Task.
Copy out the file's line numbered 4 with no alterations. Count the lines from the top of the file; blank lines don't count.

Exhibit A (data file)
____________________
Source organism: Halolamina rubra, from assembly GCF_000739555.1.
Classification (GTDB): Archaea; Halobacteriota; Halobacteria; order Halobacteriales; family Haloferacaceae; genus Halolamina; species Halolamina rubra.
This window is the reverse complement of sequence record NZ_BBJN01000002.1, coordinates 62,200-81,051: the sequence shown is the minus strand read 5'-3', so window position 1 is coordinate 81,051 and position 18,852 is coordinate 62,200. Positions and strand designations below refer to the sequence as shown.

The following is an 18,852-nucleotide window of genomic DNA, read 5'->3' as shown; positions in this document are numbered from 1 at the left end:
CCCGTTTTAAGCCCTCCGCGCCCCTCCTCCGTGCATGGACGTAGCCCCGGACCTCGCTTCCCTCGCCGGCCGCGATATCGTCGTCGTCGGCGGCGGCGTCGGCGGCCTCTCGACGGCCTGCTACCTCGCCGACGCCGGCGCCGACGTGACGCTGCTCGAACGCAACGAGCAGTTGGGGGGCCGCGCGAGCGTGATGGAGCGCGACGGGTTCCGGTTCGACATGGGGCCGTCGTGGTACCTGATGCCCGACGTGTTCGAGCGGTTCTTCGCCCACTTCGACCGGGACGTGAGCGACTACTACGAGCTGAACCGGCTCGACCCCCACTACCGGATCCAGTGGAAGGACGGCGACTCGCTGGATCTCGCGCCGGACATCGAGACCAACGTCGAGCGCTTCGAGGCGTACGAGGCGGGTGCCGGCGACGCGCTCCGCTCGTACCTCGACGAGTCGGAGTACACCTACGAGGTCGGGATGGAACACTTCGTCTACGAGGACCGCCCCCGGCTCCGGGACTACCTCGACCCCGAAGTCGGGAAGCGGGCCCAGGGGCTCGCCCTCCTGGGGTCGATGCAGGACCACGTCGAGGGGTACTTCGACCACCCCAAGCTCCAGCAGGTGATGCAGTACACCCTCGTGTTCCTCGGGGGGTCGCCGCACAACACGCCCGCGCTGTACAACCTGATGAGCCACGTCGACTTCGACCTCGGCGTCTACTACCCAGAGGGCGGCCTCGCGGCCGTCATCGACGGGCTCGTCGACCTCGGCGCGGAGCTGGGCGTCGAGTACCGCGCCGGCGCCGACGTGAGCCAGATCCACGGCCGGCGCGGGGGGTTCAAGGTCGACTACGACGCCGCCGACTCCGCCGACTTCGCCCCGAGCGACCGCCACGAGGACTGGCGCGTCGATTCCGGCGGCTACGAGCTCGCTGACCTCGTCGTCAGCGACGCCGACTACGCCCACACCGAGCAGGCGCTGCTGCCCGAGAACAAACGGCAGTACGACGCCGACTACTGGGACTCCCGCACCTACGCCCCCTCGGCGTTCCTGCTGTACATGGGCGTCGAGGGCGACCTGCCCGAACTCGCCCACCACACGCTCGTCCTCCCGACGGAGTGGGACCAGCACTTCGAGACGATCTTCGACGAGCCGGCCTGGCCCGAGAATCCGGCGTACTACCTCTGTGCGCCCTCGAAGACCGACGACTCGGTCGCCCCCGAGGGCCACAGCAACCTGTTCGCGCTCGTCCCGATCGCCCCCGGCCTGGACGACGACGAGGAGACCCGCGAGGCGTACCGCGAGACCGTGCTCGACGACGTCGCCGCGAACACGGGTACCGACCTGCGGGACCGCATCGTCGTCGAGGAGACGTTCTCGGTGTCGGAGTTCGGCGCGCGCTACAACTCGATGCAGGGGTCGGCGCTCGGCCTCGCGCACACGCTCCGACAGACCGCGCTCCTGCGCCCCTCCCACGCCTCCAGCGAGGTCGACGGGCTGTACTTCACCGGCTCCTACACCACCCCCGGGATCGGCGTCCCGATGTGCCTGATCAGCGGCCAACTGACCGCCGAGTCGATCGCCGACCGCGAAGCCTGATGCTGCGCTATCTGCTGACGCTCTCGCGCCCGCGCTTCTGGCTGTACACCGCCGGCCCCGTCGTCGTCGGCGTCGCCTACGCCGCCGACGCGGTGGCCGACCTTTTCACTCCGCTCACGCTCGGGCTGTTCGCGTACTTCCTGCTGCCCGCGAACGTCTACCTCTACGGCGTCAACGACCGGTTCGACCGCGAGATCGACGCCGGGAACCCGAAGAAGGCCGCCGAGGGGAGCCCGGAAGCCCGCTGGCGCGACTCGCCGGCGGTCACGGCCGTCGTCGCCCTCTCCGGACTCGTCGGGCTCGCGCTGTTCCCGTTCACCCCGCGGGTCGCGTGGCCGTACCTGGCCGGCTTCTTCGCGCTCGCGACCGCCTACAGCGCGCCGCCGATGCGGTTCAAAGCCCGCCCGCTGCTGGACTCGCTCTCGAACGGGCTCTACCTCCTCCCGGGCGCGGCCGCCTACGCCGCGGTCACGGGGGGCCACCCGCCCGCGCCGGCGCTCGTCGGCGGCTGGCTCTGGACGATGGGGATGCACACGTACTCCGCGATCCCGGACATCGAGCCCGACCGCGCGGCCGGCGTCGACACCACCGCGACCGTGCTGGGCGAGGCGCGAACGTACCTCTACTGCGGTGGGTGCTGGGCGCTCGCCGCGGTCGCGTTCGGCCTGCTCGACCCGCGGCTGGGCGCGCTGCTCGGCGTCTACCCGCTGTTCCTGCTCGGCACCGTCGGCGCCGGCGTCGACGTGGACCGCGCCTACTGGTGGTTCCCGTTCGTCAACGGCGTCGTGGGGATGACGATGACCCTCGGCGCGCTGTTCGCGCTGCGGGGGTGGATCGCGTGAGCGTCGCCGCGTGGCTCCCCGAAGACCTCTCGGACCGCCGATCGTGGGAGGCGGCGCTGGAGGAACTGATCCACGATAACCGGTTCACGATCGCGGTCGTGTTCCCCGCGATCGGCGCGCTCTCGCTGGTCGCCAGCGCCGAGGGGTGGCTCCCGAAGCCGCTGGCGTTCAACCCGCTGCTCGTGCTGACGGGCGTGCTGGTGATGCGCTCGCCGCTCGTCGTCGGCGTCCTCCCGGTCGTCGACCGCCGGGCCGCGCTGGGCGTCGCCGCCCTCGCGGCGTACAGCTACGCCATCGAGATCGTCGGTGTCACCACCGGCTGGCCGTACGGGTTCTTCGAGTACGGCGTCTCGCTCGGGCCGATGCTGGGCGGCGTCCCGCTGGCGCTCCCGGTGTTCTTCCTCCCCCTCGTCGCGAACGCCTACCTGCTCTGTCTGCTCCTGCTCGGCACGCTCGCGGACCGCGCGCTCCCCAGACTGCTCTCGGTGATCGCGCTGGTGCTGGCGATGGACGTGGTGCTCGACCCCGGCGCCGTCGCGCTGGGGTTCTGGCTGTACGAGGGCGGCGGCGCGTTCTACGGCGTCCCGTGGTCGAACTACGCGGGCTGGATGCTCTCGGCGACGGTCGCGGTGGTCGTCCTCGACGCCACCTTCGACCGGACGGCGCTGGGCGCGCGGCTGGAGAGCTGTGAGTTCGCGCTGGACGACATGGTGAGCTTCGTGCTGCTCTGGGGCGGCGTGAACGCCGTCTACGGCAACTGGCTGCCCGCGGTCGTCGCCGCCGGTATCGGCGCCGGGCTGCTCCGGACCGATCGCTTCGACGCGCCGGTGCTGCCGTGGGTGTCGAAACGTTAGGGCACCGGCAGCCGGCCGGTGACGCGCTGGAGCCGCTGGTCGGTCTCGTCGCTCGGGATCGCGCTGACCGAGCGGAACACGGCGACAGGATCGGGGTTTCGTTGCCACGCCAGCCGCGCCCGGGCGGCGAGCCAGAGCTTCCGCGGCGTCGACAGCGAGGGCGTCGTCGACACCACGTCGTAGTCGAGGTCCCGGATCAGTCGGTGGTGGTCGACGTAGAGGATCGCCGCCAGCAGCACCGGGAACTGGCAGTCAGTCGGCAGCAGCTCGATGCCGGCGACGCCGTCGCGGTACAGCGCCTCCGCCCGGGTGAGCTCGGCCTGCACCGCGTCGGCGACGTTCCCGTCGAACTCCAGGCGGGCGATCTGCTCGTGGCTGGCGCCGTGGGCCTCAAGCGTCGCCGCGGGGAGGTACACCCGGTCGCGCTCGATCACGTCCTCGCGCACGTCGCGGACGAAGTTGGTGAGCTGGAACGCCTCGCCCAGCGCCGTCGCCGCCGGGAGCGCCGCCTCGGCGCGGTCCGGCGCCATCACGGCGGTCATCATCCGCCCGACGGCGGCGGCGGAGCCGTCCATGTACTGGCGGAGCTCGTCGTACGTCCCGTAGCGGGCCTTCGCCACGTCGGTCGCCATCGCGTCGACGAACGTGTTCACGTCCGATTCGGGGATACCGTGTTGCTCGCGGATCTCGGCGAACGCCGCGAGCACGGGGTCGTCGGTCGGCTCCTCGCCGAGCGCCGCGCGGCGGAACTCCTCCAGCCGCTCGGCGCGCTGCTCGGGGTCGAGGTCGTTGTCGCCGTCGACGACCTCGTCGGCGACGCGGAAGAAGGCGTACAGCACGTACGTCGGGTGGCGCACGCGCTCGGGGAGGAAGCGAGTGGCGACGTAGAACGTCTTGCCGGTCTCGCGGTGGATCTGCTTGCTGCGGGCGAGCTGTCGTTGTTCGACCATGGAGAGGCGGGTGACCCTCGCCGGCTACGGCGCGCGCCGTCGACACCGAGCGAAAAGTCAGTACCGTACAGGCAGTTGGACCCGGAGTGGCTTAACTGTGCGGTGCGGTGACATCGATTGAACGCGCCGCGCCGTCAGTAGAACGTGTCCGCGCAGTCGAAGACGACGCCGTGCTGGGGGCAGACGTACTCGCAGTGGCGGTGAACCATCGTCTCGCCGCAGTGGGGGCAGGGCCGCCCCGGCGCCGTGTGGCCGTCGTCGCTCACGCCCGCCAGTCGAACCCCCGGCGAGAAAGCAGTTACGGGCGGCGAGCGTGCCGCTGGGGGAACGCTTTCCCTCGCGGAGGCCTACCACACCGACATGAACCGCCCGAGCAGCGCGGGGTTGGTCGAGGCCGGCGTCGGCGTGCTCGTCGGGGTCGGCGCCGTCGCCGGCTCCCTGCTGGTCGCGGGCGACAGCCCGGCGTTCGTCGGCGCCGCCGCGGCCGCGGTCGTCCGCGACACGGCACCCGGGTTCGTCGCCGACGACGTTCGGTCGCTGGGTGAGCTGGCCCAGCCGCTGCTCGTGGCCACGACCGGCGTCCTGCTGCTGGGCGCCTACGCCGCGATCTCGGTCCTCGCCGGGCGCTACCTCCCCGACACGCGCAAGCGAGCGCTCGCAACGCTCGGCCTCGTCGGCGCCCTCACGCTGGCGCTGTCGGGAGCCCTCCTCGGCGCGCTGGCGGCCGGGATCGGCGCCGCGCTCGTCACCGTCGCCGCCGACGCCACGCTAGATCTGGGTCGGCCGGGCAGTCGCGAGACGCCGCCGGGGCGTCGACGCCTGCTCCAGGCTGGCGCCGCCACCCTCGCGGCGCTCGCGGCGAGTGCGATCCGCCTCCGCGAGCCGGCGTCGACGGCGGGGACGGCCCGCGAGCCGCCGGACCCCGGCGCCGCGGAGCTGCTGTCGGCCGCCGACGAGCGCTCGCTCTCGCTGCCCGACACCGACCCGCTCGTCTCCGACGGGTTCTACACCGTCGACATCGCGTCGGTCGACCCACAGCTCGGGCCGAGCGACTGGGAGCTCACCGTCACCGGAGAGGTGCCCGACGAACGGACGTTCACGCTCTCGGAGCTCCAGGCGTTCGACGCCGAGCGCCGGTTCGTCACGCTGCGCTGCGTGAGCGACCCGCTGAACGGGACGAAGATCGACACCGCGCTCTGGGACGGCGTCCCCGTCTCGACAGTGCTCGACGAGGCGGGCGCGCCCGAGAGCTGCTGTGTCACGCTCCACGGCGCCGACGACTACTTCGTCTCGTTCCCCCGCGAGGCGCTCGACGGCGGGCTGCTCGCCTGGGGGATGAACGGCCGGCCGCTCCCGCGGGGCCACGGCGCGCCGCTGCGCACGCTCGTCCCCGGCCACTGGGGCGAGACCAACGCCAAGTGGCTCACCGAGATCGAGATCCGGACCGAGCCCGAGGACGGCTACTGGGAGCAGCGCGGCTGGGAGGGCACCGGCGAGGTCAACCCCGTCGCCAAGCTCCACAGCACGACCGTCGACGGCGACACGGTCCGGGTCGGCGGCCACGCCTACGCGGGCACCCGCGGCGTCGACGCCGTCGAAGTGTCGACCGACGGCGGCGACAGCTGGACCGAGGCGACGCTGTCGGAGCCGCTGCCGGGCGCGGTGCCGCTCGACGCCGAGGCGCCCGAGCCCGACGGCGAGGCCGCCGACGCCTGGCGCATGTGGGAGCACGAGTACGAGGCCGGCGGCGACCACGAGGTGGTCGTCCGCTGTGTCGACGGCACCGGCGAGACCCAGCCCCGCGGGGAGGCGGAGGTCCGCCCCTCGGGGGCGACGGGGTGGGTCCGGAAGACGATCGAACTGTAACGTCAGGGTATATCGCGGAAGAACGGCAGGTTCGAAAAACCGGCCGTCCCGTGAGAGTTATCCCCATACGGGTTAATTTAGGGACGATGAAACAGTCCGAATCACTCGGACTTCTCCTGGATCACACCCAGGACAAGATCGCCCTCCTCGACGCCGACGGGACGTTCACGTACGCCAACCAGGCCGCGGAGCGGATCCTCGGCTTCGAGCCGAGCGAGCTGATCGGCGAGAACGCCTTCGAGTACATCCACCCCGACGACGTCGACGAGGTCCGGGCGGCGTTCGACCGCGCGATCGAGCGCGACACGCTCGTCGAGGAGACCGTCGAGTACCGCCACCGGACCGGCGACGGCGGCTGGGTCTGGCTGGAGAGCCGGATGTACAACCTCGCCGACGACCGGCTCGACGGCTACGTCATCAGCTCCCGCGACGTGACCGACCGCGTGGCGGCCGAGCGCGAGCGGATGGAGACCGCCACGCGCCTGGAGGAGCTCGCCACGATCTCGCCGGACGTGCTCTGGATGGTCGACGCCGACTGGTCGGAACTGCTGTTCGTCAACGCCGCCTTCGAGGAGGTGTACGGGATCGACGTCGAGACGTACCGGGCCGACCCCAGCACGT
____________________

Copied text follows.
The following is an 18,852-nucleotide window of genomic DNA, read 5'->3' as shown; positions in this document are numbered from 1 at the left end: